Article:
CEAT Tyre label rating system explained | 5-Star rated tyres
Have you ever tried to buy tires? You look up reviews online, ask if your friends have tried them, and also pay attention to what a tyre salesman has to say, which might be incomprehensible to you. But in reality, the only way to truly understand how a tyre performs, is to slap it onto your car and test it out yourself. The Ministry of Power’s Bureau of Energy Efficiency (BEE) though, is leading the charge to make things simpler for you, the end user, by implementing a label rating system that informs you of the tyre’s capabilities. Ratings on labels are not new. They are on our microwaves and refrigerators. They provide information and facilitate purchasing decisions. And these new labels ought to make things simpler. How do you interpret these label ratings, though, and what do they mean?
A label rating has a star rating right on the top, which is given on the basis of rolling resistance. What is rolling resistance? In essence, this is the effort a car needs to keep a tyre moving forward. It depends on a variety of factors, including the tyre compound, shape, tread pattern, heat, and even an aspect that might seem unimportant, such as air pressure. The most significant impact of rolling resistance is on a car’s fuel efficiency. The amount of energy required to keep the car moving increases with resistance, which also increases fuel consumption. In order to determine how well a tyre performed in the rolling resistance tests, all you need to do is look at the star ratings; the lower the score, the better a tyre has performed. CEAT’s SecuraDrive tyre has received a perfect five-star rating. In addition to the SecuraDrive line, CEAT also offers this label rating on the FuelSmart, SportDrive SUV, and CrossDrive AT tyres. In fact CEAT is among the first tyre manufacturers in India to issue label ratings across its multiple products. Even the rolling resistance coefficient value is listed on the label, which makes it easier to compare various tyres. A rolling coefficient of 8 to 0 earns a five-star rating. Anywhere from 8.1 to 9 receives four stars. Anything after 12 receives a score of 0 stars. You’ll see that the rating even has a “Label Period”, after which the BEE will test and recertify the tyre. The label period is the rating’s validity period. In addition, the label rating also indicates the tyre’s class, C1 for example, is for passenger vehicles. Finally, there’s also the size of the tyre, the brand, the model, and its year of manufacture. While rolling resistance is what determines the star rating, these tyres must also meet minimal requirements for wet grip and noise in order to be considered for a rating. These two factors are crucial since wet grip has a direct impact on road safety, whilst noise is something that affects the comfort of the driving experience.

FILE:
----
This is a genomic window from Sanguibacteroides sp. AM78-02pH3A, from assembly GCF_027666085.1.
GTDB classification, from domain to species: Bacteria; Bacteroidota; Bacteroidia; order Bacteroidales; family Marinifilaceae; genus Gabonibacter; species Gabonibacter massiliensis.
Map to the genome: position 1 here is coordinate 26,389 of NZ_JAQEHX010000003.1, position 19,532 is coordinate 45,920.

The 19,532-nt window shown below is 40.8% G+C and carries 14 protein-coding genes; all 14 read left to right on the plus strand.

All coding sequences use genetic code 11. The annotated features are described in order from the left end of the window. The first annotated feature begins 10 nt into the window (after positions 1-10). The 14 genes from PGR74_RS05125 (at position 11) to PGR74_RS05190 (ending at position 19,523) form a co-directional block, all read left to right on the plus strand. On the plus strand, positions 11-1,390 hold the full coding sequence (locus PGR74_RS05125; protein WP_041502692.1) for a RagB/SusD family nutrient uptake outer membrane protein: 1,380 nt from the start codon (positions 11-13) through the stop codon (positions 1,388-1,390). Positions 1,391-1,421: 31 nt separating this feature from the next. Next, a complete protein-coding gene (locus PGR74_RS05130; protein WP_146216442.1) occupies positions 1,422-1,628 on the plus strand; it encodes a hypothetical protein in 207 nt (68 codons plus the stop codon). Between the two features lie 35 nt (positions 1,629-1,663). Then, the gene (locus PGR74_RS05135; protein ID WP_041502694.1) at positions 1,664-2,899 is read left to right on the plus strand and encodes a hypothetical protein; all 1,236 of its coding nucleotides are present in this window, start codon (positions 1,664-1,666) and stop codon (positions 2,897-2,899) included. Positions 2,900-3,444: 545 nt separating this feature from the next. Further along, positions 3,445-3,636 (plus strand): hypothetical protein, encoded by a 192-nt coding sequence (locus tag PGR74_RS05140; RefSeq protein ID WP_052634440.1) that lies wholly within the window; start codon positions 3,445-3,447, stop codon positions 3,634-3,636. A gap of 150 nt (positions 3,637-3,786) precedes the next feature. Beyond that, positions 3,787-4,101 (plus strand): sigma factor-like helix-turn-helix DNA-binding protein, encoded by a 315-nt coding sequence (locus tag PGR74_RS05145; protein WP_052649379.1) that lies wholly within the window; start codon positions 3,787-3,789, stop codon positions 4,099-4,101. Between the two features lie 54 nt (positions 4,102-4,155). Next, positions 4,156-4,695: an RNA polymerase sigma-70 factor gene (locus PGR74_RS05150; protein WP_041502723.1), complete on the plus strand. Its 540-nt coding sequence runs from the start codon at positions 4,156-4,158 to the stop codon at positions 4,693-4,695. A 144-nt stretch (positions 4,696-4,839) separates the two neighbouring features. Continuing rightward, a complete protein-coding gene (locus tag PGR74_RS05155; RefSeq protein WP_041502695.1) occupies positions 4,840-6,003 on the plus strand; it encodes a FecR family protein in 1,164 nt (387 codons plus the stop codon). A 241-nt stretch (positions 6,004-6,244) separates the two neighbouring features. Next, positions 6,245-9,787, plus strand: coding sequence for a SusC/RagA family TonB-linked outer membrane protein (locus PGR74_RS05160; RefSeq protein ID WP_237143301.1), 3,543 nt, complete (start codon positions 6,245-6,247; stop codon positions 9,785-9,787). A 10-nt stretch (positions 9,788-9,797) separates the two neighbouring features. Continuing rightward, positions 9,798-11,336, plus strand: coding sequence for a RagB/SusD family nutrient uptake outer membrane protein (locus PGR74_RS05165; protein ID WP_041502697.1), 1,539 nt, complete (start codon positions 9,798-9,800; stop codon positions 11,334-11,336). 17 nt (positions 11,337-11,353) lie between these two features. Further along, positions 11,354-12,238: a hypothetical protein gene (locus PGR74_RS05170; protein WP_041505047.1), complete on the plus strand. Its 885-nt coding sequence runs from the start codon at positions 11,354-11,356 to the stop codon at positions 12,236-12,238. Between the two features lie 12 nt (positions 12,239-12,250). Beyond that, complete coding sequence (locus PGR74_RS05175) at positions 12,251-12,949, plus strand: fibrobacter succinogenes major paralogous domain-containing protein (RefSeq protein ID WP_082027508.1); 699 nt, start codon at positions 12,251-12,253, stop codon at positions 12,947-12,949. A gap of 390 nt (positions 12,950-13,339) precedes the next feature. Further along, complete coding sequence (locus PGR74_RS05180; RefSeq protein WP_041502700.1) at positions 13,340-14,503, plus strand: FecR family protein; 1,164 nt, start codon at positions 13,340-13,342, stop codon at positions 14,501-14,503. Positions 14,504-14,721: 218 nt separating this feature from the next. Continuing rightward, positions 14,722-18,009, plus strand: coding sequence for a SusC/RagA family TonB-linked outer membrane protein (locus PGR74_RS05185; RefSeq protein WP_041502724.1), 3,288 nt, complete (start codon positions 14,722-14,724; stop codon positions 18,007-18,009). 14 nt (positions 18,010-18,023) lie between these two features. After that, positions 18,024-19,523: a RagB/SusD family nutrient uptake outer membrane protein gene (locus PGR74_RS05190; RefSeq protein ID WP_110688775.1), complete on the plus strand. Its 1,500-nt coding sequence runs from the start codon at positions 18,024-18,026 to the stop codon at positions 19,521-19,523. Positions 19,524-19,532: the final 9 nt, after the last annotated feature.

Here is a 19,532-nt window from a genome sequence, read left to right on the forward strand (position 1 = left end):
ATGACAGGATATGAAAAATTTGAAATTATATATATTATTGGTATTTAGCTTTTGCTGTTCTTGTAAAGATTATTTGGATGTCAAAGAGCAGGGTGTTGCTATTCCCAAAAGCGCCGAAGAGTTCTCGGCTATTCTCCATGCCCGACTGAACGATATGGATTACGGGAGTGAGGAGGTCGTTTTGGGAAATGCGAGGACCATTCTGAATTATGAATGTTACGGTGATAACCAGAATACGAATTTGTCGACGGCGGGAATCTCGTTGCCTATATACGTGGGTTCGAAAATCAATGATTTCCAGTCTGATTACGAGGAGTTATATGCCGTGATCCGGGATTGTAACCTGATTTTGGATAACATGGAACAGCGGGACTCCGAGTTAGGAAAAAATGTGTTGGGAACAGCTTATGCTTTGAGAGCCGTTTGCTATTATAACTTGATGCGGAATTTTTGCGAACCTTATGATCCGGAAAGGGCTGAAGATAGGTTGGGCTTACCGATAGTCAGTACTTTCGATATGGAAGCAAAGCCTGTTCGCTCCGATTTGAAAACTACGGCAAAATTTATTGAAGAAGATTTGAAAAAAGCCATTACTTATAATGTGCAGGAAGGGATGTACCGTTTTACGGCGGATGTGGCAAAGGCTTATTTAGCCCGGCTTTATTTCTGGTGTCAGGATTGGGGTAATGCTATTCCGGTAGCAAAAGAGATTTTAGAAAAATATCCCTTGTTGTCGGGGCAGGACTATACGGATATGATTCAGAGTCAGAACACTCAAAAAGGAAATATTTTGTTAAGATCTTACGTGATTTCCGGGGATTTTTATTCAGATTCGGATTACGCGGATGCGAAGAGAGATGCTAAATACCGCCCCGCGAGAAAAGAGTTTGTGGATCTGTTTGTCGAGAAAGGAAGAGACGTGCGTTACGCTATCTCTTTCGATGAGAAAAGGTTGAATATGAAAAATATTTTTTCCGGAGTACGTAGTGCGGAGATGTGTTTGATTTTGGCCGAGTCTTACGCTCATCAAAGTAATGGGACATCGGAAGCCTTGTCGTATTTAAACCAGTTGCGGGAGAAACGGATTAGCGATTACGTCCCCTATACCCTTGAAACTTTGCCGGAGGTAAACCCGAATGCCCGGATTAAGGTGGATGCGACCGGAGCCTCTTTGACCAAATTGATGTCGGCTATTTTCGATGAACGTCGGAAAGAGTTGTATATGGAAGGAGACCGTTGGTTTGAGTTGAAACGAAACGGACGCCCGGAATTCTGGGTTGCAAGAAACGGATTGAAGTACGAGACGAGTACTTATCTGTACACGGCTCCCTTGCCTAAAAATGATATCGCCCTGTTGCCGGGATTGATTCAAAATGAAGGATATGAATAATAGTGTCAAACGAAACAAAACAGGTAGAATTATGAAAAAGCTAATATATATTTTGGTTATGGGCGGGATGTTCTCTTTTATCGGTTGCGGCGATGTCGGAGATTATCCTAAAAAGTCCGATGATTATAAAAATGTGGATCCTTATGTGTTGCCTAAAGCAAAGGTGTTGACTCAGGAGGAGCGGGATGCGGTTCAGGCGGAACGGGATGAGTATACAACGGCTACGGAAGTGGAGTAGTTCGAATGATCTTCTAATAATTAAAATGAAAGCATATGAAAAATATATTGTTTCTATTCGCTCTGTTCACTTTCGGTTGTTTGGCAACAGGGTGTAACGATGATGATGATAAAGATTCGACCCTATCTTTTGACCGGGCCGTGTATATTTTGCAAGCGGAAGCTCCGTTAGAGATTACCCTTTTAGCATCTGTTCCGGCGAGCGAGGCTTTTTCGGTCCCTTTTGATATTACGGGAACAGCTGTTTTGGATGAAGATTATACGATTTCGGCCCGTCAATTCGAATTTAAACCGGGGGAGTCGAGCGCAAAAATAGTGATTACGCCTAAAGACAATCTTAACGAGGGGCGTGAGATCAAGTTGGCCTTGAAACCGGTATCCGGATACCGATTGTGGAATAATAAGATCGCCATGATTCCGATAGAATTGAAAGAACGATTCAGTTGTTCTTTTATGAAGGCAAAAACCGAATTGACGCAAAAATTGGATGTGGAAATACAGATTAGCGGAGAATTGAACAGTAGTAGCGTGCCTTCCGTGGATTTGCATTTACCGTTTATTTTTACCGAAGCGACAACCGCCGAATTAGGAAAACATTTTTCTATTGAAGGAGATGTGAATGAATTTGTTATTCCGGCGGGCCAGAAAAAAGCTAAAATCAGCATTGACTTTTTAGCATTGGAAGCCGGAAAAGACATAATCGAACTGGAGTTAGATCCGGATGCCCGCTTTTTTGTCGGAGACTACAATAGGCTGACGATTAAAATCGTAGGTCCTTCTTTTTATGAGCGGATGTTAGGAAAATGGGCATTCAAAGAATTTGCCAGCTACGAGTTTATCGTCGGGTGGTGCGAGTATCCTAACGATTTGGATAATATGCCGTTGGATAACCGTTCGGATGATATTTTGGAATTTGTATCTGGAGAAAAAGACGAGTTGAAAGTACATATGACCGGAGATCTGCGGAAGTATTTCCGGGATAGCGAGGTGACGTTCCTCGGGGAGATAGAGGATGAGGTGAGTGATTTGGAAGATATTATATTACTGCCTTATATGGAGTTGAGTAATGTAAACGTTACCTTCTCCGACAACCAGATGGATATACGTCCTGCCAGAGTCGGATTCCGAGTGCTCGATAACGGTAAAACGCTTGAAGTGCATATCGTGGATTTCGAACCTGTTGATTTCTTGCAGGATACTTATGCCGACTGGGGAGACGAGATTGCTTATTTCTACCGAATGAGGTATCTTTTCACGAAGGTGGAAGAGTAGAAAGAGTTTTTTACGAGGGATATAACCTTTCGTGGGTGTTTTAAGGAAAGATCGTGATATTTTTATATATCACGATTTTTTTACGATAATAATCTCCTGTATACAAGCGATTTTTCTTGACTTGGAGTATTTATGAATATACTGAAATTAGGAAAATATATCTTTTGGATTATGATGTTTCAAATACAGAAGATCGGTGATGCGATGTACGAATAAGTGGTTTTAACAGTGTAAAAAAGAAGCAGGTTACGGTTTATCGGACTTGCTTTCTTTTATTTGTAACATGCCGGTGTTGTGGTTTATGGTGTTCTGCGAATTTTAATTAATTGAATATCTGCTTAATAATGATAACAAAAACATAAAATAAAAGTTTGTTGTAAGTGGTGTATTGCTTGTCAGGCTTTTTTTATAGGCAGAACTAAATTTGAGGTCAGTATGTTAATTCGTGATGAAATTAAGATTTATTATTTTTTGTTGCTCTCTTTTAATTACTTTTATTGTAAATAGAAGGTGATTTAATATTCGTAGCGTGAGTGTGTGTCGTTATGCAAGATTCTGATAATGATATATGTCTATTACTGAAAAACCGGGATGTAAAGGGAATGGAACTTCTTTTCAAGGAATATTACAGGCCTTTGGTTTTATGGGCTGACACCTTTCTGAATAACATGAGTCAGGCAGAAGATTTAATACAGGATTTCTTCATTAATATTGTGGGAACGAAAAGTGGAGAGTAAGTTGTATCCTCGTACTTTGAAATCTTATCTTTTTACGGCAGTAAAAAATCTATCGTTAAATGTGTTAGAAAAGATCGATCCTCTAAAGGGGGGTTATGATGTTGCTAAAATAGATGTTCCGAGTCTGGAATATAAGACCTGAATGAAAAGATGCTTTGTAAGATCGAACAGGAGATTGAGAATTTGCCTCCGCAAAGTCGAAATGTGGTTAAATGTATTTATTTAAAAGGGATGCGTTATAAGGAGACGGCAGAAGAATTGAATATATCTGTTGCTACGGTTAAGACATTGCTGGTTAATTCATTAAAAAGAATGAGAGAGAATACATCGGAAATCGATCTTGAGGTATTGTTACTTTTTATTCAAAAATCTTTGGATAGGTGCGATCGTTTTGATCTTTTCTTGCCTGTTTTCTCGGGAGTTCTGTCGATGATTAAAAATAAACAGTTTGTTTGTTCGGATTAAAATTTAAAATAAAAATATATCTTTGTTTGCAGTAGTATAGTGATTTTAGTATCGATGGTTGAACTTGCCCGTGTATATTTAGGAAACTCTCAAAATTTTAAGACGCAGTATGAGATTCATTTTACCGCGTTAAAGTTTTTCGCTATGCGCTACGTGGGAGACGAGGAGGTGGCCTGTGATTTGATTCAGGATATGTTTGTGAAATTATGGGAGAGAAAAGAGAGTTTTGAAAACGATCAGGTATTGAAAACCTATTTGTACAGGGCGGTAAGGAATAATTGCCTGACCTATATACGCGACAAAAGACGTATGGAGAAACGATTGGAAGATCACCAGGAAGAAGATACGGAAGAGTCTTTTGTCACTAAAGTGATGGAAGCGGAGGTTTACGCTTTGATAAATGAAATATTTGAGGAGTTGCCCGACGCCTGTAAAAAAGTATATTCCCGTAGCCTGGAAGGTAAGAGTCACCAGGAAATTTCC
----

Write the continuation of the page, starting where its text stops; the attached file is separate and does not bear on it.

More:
CEAT does these tests in its own government approved test facilities. So keep in mind that label ratings on tyres will simplify your search the next time you’re out shopping for tyres. Although a five-star rating indicates that it will provide you with the best fuel efficiency, you should always check to see if the tyre also has strong wet traction and low noise levels. And with all this information, you can make a fully informed decision on what tyre should go on your car next!